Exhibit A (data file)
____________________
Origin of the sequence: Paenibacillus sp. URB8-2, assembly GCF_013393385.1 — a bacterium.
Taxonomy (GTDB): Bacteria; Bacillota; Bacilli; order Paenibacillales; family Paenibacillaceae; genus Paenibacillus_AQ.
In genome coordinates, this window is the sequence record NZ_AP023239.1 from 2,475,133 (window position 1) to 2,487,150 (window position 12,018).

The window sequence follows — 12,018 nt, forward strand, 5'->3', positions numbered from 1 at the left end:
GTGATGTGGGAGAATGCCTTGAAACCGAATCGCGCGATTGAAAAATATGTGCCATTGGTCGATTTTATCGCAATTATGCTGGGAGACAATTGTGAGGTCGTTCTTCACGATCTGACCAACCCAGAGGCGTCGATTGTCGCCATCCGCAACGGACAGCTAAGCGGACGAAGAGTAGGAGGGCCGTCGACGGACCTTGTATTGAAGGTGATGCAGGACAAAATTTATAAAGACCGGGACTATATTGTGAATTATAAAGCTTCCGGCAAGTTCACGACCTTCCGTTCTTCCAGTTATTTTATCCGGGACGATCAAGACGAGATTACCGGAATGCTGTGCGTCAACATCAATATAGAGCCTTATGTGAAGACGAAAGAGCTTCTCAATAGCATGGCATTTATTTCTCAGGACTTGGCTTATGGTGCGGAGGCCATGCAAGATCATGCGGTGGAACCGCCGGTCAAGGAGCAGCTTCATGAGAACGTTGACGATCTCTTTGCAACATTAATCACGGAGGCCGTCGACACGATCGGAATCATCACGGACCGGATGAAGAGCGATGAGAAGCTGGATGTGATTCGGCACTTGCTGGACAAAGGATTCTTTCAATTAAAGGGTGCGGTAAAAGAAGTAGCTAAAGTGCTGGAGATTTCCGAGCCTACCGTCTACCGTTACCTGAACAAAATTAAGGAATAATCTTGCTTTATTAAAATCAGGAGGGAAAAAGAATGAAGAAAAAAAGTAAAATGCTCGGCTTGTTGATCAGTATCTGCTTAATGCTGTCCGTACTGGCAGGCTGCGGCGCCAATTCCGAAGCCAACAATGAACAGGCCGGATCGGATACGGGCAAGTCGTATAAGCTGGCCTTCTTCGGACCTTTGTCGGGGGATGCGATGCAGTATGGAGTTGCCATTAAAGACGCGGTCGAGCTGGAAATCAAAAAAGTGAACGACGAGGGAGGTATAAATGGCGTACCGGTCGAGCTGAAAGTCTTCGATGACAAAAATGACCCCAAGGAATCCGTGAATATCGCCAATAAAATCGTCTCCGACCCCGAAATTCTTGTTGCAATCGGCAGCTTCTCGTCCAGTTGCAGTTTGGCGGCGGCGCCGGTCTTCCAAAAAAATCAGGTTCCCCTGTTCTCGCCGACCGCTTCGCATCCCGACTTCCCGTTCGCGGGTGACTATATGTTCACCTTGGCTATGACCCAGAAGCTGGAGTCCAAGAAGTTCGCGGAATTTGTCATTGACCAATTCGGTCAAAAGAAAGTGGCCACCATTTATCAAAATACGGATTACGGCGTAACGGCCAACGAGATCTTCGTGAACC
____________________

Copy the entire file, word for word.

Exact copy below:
Origin of the sequence: Paenibacillus sp. URB8-2, assembly GCF_013393385.1 — a bacterium.
Taxonomy (GTDB): Bacteria; Bacillota; Bacilli; order Paenibacillales; family Paenibacillaceae; genus Paenibacillus_AQ.
In genome coordinates, this window is the sequence record NZ_AP023239.1 from 2,475,133 (window position 1) to 2,487,150 (window position 12,018).

The window sequence follows — 12,018 nt, forward strand, 5'->3', positions numbered from 1 at the left end:
GTGATGTGGGAGAATGCCTTGAAACCGAATCGCGCGATTGAAAAATATGTGCCATTGGTCGATTTTATCGCAATTATGCTGGGAGACAATTGTGAGGTCGTTCTTCACGATCTGACCAACCCAGAGGCGTCGATTGTCGCCATCCGCAACGGACAGCTAAGCGGACGAAGAGTAGGAGGGCCGTCGACGGACCTTGTATTGAAGGTGATGCAGGACAAAATTTATAAAGACCGGGACTATATTGTGAATTATAAAGCTTCCGGCAAGTTCACGACCTTCCGTTCTTCCAGTTATTTTATCCGGGACGATCAAGACGAGATTACCGGAATGCTGTGCGTCAACATCAATATAGAGCCTTATGTGAAGACGAAAGAGCTTCTCAATAGCATGGCATTTATTTCTCAGGACTTGGCTTATGGTGCGGAGGCCATGCAAGATCATGCGGTGGAACCGCCGGTCAAGGAGCAGCTTCATGAGAACGTTGACGATCTCTTTGCAACATTAATCACGGAGGCCGTCGACACGATCGGAATCATCACGGACCGGATGAAGAGCGATGAGAAGCTGGATGTGATTCGGCACTTGCTGGACAAAGGATTCTTTCAATTAAAGGGTGCGGTAAAAGAAGTAGCTAAAGTGCTGGAGATTTCCGAGCCTACCGTCTACCGTTACCTGAACAAAATTAAGGAATAATCTTGCTTTATTAAAATCAGGAGGGAAAAAGAATGAAGAAAAAAAGTAAAATGCTCGGCTTGTTGATCAGTATCTGCTTAATGCTGTCCGTACTGGCAGGCTGCGGCGCCAATTCCGAAGCCAACAATGAACAGGCCGGATCGGATACGGGCAAGTCGTATAAGCTGGCCTTCTTCGGACCTTTGTCGGGGGATGCGATGCAGTATGGAGTTGCCATTAAAGACGCGGTCGAGCTGGAAATCAAAAAAGTGAACGACGAGGGAGGTATAAATGGCGTACCGGTCGAGCTGAAAGTCTTCGATGACAAAAATGACCCCAAGGAATCCGTGAATATCGCCAATAAAATCGTCTCCGACCCCGAAATTCTTGTTGCAATCGGCAGCTTCTCGTCCAGTTGCAGTTTGGCGGCGGCGCCGGTCTTCCAAAAAAATCAGGTTCCCCTGTTCTCGCCGACCGCTTCGCATCCCGACTTCCCGTTCGCGGGTGACTATATGTTCACCTTGGCTATGACCCAGAAGCTGGAGTCCAAGAAGTTCGCGGAATTTGTCATTGACCAATTCGGTCAAAAGAAAGTGGCCACCATTTATCAAAATACGGATTACGGCGTAACGGCCAACGAGATCTTCGTGAACC